MB&F Introduces the LM Split Escapement ‘Eddy Jaquet’

Illustrated with Jules Verne.

Conceived as an imagined, 19th-century take on MB&F’s uber-modern, sci-fi inspired Horological Machines, the Legacy Machines (LM) draw inspiration from the aesthetic of the era – and the works of Jules Verne – to create a steampunk-meets-classical-watchmaking timepiece. Now the spirit of the LM have been made tangible with the LM Split Escapement ‘Eddy Jaquet’

The series is limited to just eight watches in red gold, each featuring a dial depicting a scene from Verne’s novels, rendered in minute detail with the hand engraving of Eddy Jaquet, a Swiss artisan who has worked with an array of watchmakers but perhaps best known for his work on Voutilainen watches.

Initial thoughts

The new LM Split Escapement (SE) is a departure from the typical MB&F watch, which usually emphasises technical aspects, like movement construction or finishing, or case design and materials (and occasionally collaborations with contemporary artists). Instead the new LM SE is all about artisanal craft, something that is familiar territory for independent watchmakers like Voutilainen but novel for MB&F.

Though such artistically decorated timepieces are not a traditional strength of MB&F, the result is an attractive watch. The engraving is impressively done, and avoids appearing monochromatic thanks to its depth. The intricate, pictorial engraving also complements the style of the LM, making the whole greater than the sum of the parts.

In fact, it can be argued that the original LM SE was a bit plain – being something of a simplified LM Perpetual – and this is the ideal execution that makes full use of the space on the dial that was vacated by the perpetual mechanism.

Even though the execution of the watch is undoubtedly top quality, this puts MB&F in a segment where it doesn’t typically compete. The competition is tough: a Voutilainen engraved by Mr Jaquet is probably the easier choice for a collector who wants an elaborately engraved, finely finished watch.

The Dial

The defining feature of the LM is the expressive, architectural balance bridge. Curved and beautifully finished, the steel bridge towers over the dial. It’s a perfect fit for the hand-engraved dial, almost resembling a machine hovering over a 19th century city in a Jules Verne tale.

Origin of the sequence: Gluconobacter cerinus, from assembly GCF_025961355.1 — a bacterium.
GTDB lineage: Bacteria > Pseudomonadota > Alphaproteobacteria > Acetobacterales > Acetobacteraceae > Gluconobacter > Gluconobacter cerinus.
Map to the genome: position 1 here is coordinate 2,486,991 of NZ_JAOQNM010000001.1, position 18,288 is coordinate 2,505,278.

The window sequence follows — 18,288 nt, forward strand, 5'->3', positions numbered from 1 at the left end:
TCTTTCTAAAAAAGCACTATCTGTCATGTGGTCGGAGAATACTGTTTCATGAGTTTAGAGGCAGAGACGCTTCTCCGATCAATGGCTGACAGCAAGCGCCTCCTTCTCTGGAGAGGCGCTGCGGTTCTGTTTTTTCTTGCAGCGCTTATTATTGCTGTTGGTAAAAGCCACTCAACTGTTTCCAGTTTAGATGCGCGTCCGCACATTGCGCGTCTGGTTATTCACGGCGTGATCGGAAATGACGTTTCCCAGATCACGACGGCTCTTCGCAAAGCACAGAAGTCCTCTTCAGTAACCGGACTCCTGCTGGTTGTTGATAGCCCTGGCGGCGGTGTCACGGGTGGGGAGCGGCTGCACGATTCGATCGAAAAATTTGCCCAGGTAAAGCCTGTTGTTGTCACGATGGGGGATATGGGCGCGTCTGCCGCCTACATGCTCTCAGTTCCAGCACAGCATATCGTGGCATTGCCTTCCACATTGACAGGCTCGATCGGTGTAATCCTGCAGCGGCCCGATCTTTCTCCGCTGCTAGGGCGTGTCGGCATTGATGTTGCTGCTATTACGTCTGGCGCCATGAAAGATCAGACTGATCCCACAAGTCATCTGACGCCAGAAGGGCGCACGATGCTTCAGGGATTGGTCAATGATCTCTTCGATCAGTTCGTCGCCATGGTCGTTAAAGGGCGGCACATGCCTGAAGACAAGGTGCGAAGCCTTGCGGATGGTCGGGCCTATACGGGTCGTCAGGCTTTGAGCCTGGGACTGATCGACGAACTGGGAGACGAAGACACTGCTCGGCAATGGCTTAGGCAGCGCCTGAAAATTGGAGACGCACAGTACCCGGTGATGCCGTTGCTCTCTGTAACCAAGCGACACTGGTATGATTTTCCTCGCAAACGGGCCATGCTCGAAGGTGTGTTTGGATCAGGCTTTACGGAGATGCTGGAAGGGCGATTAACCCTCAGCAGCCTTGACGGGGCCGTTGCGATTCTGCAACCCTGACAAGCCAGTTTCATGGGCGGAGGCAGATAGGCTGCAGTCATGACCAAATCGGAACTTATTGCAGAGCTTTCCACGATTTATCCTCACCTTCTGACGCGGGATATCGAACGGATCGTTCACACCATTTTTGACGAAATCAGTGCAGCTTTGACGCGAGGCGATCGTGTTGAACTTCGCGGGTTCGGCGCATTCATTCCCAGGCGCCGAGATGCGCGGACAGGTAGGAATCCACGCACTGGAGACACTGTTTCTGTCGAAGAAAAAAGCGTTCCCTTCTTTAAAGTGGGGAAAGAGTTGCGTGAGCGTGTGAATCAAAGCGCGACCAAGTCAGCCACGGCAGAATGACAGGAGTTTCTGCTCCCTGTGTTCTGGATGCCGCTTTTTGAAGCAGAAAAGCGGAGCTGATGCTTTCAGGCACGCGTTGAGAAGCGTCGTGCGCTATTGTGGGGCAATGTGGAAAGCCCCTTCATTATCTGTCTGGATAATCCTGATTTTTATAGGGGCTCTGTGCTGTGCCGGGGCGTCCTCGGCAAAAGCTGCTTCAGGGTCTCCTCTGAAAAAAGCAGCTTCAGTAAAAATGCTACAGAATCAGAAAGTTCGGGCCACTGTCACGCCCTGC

The reason for the oversized balance bridge is lies in the name of the watch: Split Escapement. Derived from the movement in the LM Perpetual, the Split Escapement separates the balance and escapement onto two different planes – balance on the dial and escapement on the back – via an elongated balance staff.

The highlight of the Eddy Jaquet edition is the dial. Having long done work for MB&F, Mr Jaquet was responsible for engraving the text on various MB&F movements. Now his talents have been more fully utilised across the entire dial.

After perusing several dozen Jules Verne stories, Mr Jaquet selected eight, using each as the basis for a dial illustration. Each dial incorporates elements unique to each story, like sea monsters and volcanoes for Journey to the Center of the Earth, gently reimagined by Mr Jaquet.

Mr Jaquet’s sketches for the eight dials

The entire dial is hand engraved by Mr Jaquet, who used an electroplating pen to darken certain areas, creating shading and tone for visual depth. According to MB&F, one of the challenges in engraving the dials was the uneven thickness of the plates – some recessed areas are delicately thin – posing the risk of puncturing the plate during the process. 

The dial inspired by ‘Michael Strogoff: The Courier of the Czar’

Though the dial layout is identical to the standard model, the Eddy Jaquet edition has its power reserve and date sub-dials skeletonised to reveal the engraving underneath

The sea monster next to the eye of a needle

A fallen soldier on the ‘Michael Strogoff’ dial

Key Facts and Price

MB&F Legacy Machine Split Escapement ‘Eddy Jaquet’

Diameter: 44.5 mm
Height: 18.2mm
Material: 18k red gold
Crystal: Sapphire
Water resistance: 30m

Movement: LM SE movement, developed for MB&F by Stephen McDonnell
Functions: Hours, minutes, date, and power reserve indicator
Winding: Hand-wound
Frequency: 18,000 beats per hour (2.5 Hz)
Power reserve: 72 hours

Strap: Alligator with folding buckle

Limited edition: Eight pieces, each unique
Availability: Sold out according to MB&F
Price: US$162,000

For more, visit MBandF.com.


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Raketa Introduces the Big Zero Malevich

Abstract art in mineral stone.

Having been reenergised with some Swiss marketing savvy, Russian watchmaker Raketa has revived some of its Soviet-era classics and now debuts the striking Big Zero Malevich.

The Big Zero Malevich reproduces one of the artist’s most famous works with tiny pieces of mineral stone, creating a stark, geometric mosaic on the dial. Created in partnership with the State Tretyakov Gallery, the Big Zero Malevich is a limited edition of 300 watches, with a portion of the proceeds from its sale going to the museum.

Initial thoughts

Art rarely translates well onto a watch dial, especially for an affordable price, but the Big Zero Malevich manages to pull it off. It appeals visually, but also in terms of materials – the dial is not just printed but instead a mineral stone mosaic.